Between 2012 and 2017, a nefarious company named CerCareOne leveraged real-time location data from telecom companies to sell information to bail bond companies, according to an investigative report in Motherboard.
The location data from carriers, including T-Mobile, AT&T and Sprint, was captured by a so-called location aggregator called Locaid (later renamed LocationSmart), which then sold that data to a number of different companies, including CerCareOne.
In turn, CerCareOne sold the data to bounty hunters and bail bondsmen, enabling them to find the real-time location of mobile phones. The company would sometimes charge up to $1,100 per phone location, according to a Motherboard source.
The news outlet first broke this story in January. And in response, telecom companies said that the abuse was limited to a few fringe cases.
But this week, Motherboard reported that around 250 bounty hunters and related businesses had access to AT&T, T-Mobile, and Sprint customer location data, with one bail bond firm using the phone location service more than 18,000 times.
In addition to providing GPS data, CerCareOne also provided assisted-GPS (A-GPS) data, which can hone in on a person’s exact location within a building.
The FCC does require that cellphones be GPS-enabled to provide customers with 911 service. Customers also want the GPS capability for applications such as GPS maps and ride-sharing services.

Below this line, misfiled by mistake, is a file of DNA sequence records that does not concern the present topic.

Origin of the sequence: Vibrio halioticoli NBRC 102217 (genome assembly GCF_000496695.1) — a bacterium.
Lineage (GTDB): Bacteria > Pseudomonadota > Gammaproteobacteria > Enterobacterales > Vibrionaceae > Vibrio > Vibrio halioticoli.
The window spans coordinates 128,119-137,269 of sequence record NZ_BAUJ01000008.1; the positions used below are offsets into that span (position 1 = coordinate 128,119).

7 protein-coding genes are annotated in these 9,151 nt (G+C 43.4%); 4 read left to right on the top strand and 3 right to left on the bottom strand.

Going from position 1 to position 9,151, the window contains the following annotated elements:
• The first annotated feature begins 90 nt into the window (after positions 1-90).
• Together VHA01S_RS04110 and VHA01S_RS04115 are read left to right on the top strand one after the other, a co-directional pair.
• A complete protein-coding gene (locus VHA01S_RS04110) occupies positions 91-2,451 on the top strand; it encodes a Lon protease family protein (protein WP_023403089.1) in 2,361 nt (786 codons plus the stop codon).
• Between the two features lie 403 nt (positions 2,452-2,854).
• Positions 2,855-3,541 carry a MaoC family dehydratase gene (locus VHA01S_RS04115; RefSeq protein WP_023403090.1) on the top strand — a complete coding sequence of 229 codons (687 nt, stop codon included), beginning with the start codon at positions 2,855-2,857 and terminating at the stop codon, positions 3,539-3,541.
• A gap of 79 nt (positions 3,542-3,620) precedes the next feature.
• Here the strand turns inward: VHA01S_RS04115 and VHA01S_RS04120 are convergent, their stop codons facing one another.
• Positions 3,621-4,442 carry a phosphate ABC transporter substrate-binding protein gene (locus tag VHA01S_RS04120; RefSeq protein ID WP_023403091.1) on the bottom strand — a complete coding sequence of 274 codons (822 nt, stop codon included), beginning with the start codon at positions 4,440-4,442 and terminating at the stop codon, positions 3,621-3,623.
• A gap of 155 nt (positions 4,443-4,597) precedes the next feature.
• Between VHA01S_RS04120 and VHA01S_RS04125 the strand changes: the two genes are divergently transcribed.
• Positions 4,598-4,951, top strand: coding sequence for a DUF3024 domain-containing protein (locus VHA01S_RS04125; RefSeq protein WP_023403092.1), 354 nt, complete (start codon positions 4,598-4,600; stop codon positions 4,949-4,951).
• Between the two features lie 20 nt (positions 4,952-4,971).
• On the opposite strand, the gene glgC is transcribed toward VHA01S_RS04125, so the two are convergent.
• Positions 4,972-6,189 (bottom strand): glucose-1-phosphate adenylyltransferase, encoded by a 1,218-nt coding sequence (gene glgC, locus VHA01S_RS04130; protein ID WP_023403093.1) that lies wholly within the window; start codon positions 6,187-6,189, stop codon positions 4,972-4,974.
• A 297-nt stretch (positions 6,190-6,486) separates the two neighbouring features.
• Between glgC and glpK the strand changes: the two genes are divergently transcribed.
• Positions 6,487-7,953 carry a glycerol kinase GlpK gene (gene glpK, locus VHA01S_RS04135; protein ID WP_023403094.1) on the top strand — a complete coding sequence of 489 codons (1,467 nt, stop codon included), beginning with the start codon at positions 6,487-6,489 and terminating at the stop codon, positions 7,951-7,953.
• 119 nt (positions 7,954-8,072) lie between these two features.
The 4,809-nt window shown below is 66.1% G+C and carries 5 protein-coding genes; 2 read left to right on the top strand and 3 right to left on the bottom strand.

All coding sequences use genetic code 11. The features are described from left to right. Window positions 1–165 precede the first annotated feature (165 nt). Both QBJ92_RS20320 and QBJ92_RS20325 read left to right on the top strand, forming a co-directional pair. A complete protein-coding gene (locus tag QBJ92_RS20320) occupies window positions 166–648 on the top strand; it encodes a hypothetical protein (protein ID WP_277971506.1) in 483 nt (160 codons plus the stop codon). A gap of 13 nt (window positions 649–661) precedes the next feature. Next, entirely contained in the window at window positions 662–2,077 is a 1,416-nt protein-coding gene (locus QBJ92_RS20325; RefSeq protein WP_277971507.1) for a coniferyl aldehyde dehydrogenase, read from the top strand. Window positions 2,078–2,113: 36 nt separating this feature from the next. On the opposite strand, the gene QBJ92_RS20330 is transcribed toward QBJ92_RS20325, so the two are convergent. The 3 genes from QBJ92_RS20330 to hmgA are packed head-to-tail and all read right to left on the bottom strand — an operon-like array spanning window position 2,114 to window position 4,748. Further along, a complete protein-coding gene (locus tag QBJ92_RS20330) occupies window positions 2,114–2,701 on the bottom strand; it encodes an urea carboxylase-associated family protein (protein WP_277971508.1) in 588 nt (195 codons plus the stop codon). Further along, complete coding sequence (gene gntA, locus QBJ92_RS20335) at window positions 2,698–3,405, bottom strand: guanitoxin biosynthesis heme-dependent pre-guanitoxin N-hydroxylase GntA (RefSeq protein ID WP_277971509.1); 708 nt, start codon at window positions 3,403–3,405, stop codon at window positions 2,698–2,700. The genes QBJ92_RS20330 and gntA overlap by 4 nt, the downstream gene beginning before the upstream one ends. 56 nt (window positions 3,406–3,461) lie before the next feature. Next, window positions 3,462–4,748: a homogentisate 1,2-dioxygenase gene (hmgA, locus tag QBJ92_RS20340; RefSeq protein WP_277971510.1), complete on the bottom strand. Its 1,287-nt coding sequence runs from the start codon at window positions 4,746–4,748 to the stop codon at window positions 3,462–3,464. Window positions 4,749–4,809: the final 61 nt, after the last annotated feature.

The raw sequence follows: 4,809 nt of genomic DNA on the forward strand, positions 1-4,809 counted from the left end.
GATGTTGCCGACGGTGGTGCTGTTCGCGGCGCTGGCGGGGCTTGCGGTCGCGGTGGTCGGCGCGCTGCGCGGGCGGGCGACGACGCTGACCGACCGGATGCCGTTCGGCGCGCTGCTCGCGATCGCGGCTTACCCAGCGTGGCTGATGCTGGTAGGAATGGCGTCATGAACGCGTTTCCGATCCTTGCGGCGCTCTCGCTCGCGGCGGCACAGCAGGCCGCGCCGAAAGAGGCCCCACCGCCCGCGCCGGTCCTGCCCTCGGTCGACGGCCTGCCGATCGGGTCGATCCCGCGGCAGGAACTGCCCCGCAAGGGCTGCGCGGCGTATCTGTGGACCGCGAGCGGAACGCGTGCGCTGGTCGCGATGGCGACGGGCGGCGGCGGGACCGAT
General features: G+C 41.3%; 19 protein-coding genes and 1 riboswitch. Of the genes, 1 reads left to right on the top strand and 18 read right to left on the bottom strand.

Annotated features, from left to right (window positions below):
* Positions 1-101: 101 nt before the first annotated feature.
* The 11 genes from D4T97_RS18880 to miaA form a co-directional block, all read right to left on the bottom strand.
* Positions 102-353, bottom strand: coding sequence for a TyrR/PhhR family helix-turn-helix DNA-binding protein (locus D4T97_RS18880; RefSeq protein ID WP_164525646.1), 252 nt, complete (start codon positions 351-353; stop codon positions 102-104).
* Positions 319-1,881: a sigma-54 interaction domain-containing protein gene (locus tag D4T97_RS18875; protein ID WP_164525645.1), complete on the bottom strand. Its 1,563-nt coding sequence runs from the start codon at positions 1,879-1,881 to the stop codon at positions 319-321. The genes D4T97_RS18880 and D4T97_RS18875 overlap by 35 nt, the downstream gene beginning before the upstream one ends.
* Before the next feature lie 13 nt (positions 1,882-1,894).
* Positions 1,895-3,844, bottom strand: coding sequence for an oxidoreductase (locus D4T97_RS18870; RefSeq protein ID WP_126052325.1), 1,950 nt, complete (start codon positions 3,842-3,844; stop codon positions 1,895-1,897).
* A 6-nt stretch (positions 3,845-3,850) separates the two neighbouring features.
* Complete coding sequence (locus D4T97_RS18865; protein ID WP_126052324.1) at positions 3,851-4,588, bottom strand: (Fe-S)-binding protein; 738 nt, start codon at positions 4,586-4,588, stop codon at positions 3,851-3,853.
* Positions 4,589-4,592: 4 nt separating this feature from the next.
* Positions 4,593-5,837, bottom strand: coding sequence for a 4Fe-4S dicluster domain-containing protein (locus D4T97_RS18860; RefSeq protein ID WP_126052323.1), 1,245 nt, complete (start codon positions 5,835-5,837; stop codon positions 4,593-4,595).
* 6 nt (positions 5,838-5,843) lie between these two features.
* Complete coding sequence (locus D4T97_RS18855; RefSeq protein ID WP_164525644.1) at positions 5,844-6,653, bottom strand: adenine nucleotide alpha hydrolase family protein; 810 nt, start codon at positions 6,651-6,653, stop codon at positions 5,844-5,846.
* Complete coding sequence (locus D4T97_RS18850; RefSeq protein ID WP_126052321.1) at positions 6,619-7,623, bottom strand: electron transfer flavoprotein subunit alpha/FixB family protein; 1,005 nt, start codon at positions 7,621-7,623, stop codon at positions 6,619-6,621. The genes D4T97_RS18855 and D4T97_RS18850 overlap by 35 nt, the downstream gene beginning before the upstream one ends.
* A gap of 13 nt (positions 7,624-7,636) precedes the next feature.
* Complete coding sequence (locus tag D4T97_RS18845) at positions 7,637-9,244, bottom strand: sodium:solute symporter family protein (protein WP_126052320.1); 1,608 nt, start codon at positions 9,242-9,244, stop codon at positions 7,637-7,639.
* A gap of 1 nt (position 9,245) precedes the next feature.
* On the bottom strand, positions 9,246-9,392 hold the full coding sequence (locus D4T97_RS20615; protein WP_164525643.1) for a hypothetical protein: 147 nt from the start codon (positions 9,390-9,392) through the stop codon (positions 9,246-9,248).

It’s unclear whether Sprint, AT&T or T-Mobile ever sold GPS data to LocationSmart. None of the companies specifically denied that they had sold GPS data that ended up in the hands of bounty hunters.
However, all three companies have recently issued statements saying they have decided to end their arrangements with data aggregators.
“We only permit sharing of location when a customer gives permission for cases like fraud prevention or emergency roadside assistance, or when required by law," AT&T said. "Over the past few months, as we committed to do, we have been shutting down everything else. We have decided to eliminate all location aggregation services—even those with clear consumer benefits. We are immediately eliminating the remaining services and will be done in March.”
But at this point, the carriers’ commitments are completely voluntary.
Sen. Ron Wyden, D-Ore., introduced a discussion bill in November 2018. The Consumer Data Protection Act would allow consumers to control the sale and sharing of their data and give the Federal Trade Commission authority to render stiffer penalties when companies are found to be out of compliance.
California is in the process of implementing the California Consumer Privacy Act of 2018. Starting in 2020, it will give Californians the right to opt out of data sharing.